Wednesday, September 23, 2009

Roundhouse Roundup: Funny "Facts" About the Gov.

A version of this was published in The Santa Fe New Mexican
September 24, 2009


Poor Bill Richardson. A couple of years ago there was a chance — a slim chance admittedly — that he would be elected president of the United States. And now writers can’t seem to even keep their basic facts straight about the guy.

Take Wikipedia, for instance. The last sentence in the very first paragraph in Richardson’s Wikipedia entry — as of late Wednesday night — reads:

“In August 2009, federal prosecutors dropped the pending investigation against the governor, and there has been speculation in the media about Richardson’s career after his third term as New Mexico governor concludes.”
GOV. BILL RICHARDSON
True, it seems that Richardson has been around forever. But actually, he’s still serving out his second term. (Better click fast if you want to see that mistake yourself. Wikipedia is an ever-changing creature, and someone’s bound to correct it shortly after this column is published.)

But while Wikipedia is extending Richardson’s tenure in office, a column published Wednesday in The Milford Daily News in Milford, Mass., cut short his term, referring to him as “former New Mexico Gov. Bill Richardson.”

This isn’t the only time this mistake has been made. On the CBS News Web site, in an Aug. 19 story about his meeting with North Korean diplomats, a caption on a photo calls him “Former Gov.”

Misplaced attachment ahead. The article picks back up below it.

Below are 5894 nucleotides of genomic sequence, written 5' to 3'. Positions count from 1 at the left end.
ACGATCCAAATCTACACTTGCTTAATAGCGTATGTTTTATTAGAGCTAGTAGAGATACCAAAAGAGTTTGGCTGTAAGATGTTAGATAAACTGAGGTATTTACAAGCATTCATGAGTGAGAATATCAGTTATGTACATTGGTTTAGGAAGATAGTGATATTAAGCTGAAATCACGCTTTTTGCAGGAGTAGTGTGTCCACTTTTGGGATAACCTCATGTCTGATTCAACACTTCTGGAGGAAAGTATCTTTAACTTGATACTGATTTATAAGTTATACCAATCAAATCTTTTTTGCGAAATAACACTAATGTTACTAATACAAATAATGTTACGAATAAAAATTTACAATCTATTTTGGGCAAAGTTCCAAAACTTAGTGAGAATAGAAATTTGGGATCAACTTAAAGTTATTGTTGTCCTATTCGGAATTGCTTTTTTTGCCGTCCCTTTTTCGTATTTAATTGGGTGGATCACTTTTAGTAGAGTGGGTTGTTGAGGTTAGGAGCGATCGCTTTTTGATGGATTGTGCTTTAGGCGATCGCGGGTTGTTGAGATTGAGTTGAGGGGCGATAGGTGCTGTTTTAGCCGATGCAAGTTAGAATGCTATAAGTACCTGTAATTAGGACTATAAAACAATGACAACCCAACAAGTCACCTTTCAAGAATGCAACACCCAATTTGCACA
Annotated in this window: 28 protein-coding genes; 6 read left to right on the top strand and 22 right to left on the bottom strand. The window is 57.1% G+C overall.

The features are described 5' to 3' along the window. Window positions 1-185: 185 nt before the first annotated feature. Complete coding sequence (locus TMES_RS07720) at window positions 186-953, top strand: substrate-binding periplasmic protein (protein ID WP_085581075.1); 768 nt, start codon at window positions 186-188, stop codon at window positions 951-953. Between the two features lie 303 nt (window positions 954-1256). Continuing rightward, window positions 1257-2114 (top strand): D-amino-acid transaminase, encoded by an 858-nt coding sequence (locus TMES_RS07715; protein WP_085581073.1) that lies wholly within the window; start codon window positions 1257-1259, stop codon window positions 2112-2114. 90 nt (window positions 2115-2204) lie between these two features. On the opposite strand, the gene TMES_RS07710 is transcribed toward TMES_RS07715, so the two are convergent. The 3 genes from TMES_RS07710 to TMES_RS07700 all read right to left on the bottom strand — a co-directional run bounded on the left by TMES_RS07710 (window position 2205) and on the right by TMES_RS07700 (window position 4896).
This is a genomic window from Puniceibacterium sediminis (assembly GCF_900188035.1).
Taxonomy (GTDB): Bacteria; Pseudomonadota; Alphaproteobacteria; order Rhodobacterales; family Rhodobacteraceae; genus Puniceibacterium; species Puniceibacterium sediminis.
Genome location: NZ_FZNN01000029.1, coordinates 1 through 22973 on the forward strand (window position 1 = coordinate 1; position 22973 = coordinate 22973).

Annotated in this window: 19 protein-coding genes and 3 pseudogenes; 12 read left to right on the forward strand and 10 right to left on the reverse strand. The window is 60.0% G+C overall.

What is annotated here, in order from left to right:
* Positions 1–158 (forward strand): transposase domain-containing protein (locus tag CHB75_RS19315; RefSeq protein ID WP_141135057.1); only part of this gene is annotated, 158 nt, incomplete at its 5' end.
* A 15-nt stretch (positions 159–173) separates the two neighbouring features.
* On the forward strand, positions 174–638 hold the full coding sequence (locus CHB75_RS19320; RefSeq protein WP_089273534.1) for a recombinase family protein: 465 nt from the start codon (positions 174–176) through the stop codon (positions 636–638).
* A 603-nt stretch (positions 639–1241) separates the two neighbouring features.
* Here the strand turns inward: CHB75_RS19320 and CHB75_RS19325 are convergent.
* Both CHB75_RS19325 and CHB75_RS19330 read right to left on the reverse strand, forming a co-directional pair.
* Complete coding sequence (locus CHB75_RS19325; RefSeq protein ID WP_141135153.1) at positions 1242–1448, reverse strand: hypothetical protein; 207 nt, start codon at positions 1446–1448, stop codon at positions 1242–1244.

Back in February, when PBS reported on Gary Locke being chosen for U.S. commerce secretary, the story noted “Locke is Mr. Obama’s third nominee for the post after former New Mexico Gov. Bill Richardson and New Hampshire Sen. Judd Gregg withdrew from consideration.”

And a month later, the Newnan, Ga.-based Times-Herald, in a column about corruption scandals, said, “Former New Mexico Gov. Bill Richardson was on his way to becoming commerce secretary, then pow!”

Baby talk: That Milford Daily News column also made a surprising statement about our “former” governor. It calls Richardson “an anchor baby.”

Following his recent mishap at Elephant Butte Lake, Richardson probably wouldn’t appreciate any nautical metaphors. But, according to columnist Marie J. Parente, an anchor baby is “an offspring of an illegal immigrant or other non-citizen, who under current legal interpretation of the 14th Constitutional Amendment becomes a United States citizen at birth.”

Says Parente, “His mother, a Mexican citizen, married his late father, a native Nicaraguan, who worked in Mexico as an American-Citi-Bank executive. When Richardson’s birth was imminent, his mother crossed the border to Pasadena, Calif., to give birth. She and her husband believed ‘more opportunities’ for their unborn child existed in the United States.”

Most of that’s true. Richardson’s mother is a Mexican citizen. However the governor disputes the claim his father was a “native Nicaraguan.” In his autobiography Between Worlds, Richardson wrote, “My father’s determination that I be born in the United States can largely be explained that he was born on a boat on its way to Nicaragua.”

The governor’s grandfather was a biologist who collected specimens for several American museums, Richardson wrote. His dad was born when his family was headed to Central America on a field trip. “The fact that he was born outside the country was something my father resented all his life,” Richardson wrote. “He had an American upbringing, growing up in Boston.”

Granted, I’ve heard a couple of theories from Richardson haters that the elder Richardson wasn’t a citizen, but I haven’t given much thought to such chatter.

But think of how this Nicaragua connection would have excited the “birthers” — those loonies who claim President Barack Obama actually was born in Kenya — had Richardson been elected president.

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